Bikers raise hell from Germany to Australia

By Nicholas Nehamas

Hells Angels are known for their leather jackets, violent history and the ear-splitting din of their hogs. Hunter Thompson called them “the rottenest motorcycle gang in the whole history of Christendom.”

Long considered an organized crime syndicate by the U.S. Department of Justice, the California-based group is believed to have affiliates in twenty-five different countries.

Hells Angels hit the German underworld

One place where the bikers are causing chaos is Germany.

Deutsche Welle claims that there are almost 6,000 motorcycle gang members in Germany, with the Hells Angels being the most popular. Authorities say the biker gangs are a well-armed criminal enterprise and engage in “corruption, violence, drug dealing, human trafficking, arms trading and murder.” They also have ties to Neo-Nazis groups.

Hells Angels has chapters in many German cities. This jacket belongs to the president of the Bonn chapter, who was acquitted on charges of murdering a German police officer in 2010. (Reuters)

Special Forces vs Bikers

Thanks to one high-profile case, German authorities had hoped to break the power of the Angels.

On May 24th in the city of Hanover, Frank Hanebuth, president of the local chapter of the group, was arrested in daring style: Der Spiegel reports that members of an elite German special forces unit roped down from a helicopter into Hanebuth’s “fortress-like” house and shot his Anatolian sheepdog before carting the 47-year old off to jail.

The arrest came after a fellow Angel testified in court that Hanebuth had paid him to murder a rival gang leader.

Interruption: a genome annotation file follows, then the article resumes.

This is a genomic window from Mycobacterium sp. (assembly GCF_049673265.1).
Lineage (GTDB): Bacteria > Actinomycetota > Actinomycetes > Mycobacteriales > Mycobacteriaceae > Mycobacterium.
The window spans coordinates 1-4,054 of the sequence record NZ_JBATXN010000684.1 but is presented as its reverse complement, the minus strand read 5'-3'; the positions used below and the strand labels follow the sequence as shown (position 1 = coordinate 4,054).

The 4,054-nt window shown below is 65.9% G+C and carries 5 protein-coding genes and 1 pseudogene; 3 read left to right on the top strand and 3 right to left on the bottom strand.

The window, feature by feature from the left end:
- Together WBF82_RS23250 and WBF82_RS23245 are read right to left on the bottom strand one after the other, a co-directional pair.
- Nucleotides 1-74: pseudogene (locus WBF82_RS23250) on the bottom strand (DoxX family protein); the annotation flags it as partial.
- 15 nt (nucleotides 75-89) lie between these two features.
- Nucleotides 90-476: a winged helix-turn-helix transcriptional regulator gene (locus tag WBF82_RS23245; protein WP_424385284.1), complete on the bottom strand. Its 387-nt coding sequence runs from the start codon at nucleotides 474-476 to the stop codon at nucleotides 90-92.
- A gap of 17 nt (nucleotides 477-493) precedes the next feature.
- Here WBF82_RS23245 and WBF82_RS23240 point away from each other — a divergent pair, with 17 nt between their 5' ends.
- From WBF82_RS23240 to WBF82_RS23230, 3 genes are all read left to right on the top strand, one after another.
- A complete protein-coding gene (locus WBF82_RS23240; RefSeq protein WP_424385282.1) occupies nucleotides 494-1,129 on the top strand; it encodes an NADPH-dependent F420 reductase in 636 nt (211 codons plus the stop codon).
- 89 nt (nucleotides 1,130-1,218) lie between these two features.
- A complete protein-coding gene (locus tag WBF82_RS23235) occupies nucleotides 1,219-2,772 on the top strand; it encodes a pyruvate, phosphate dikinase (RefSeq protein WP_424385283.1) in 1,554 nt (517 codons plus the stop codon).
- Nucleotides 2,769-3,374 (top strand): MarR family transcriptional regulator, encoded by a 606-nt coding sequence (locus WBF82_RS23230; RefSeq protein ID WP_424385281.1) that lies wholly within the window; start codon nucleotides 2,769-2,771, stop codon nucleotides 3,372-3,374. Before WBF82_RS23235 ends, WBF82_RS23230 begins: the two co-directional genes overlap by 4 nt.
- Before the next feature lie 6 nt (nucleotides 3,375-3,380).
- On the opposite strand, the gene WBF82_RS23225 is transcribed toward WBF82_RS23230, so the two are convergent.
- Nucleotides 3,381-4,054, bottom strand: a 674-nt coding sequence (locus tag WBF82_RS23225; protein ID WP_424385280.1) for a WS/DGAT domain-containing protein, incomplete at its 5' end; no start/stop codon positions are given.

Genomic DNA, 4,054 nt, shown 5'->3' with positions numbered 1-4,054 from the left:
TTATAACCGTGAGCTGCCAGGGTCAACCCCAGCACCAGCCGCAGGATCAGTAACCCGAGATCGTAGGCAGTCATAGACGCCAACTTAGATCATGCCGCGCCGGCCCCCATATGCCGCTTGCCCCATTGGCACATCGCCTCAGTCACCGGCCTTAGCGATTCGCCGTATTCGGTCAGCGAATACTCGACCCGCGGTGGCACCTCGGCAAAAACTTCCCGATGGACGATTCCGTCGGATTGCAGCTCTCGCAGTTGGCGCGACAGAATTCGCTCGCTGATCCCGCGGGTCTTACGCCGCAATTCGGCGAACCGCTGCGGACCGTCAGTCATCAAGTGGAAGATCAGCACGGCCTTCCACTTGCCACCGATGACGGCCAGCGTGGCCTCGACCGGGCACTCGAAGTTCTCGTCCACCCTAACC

Fruitless Raids

The biker’s accusations led 1,200 police officers to raid a series of bars, brothels and apartments across northern Germany. But the authorities came up totally empty-handed. Deutsche Welle notes the police’s surprise when they found Hells Angels members wearing plain white t-shirts instead of their usual emblazoned leather jackets. Many believe the gang had been tipped off, perhaps by a sympathizer in the police force.

The bikers are not just outlaws. The article in Der Spiegel points out that Hells Angels and other biker gangs have made a concerted effort to integrate themselves into respectable society, attending high-profile parties and making public donations to popular charities.

Around the World

Hells Angels wait outside a courthouse in Muenster, Germany in June, 2008 during the trial of two members of the rival Bandidos gang. The accused were convicted of murdering an Angel and sentenced to life in prison. (Reuters)

Germany is not the only country with a biker problem. In Vancouver, Canada a war between the Hells Angels and an Indian-immigrant gang called the Dhrak-Dure has left twelve dead in the past nine months.

In Australia, The Herald Sun reports that Visy Industries, a recycling and packaging company (slogan: “For a Better World”), has been employing Hells Angels as debt collectors. Visy allegedly had been selling boxes to a criminal organization in the fruit and vegetable business that refused to pay its bills. Other mainstream businesses have also sought closer ties with the biker gang.

Remember the Altamont

You’d think business would be wary of getting involved with biker gangs. In 1969, the Rolling Stones hired the Hells Angels to provide security at the Altamont Free Concert in California. The band made the mistake of paying the bikers in beer. The crowd was hopped-up, the Angels were drunk, and three people died in the resulting riot. They later attempted to assassinate Mick Jagger.

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